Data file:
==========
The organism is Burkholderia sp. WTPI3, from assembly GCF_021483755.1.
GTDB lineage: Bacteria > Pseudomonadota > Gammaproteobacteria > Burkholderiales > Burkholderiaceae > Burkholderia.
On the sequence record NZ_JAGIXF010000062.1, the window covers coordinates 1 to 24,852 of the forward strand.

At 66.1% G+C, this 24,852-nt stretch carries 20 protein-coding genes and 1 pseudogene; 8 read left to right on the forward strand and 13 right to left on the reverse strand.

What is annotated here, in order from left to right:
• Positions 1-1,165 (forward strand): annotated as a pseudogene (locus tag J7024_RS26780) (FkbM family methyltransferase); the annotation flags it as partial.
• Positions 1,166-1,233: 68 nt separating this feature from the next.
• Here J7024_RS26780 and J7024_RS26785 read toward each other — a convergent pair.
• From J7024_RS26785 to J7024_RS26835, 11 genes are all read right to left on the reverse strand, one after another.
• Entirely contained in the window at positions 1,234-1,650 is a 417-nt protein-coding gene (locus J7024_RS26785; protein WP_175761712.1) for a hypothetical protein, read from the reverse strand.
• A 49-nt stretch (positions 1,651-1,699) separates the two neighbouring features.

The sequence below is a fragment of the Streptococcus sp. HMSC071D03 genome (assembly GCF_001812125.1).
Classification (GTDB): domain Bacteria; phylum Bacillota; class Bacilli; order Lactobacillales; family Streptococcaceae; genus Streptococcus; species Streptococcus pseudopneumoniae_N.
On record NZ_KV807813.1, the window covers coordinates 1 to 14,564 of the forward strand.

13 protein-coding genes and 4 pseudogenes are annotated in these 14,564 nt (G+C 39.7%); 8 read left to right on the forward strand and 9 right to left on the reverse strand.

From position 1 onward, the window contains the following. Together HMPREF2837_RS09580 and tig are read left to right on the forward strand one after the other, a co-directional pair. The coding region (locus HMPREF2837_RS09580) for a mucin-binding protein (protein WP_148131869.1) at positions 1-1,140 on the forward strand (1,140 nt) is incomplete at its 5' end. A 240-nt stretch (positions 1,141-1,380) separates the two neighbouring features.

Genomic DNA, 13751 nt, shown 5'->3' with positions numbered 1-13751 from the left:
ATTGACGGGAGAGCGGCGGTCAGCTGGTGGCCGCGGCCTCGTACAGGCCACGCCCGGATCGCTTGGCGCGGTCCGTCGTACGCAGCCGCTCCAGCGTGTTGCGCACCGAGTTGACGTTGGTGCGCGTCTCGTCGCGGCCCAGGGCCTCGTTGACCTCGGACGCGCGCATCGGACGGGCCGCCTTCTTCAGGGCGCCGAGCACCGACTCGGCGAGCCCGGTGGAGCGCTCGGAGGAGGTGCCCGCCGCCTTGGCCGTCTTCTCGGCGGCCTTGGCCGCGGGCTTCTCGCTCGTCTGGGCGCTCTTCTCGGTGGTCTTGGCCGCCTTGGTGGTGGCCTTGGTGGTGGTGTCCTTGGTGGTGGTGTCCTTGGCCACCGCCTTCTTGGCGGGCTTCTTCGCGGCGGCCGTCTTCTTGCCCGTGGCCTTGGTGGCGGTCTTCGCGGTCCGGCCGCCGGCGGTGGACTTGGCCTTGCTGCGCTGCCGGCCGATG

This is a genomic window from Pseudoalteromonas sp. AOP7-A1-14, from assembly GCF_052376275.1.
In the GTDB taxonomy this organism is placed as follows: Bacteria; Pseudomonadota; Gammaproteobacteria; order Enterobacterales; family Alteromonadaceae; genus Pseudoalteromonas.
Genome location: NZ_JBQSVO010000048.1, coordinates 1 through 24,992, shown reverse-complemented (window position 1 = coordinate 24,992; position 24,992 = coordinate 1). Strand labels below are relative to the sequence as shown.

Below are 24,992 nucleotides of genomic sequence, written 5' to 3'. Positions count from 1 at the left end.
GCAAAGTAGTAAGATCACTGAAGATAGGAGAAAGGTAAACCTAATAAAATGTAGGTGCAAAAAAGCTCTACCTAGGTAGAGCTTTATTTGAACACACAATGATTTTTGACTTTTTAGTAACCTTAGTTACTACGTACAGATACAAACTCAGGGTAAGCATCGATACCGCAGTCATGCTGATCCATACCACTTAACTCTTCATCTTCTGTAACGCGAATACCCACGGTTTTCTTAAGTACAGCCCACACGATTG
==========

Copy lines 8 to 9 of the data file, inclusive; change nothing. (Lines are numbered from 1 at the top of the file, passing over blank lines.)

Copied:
• Here J7024_RS26780 and J7024_RS26785 read toward each other — a convergent pair.
• From J7024_RS26785 to J7024_RS26835, 11 genes are all read right to left on the reverse strand, one after another.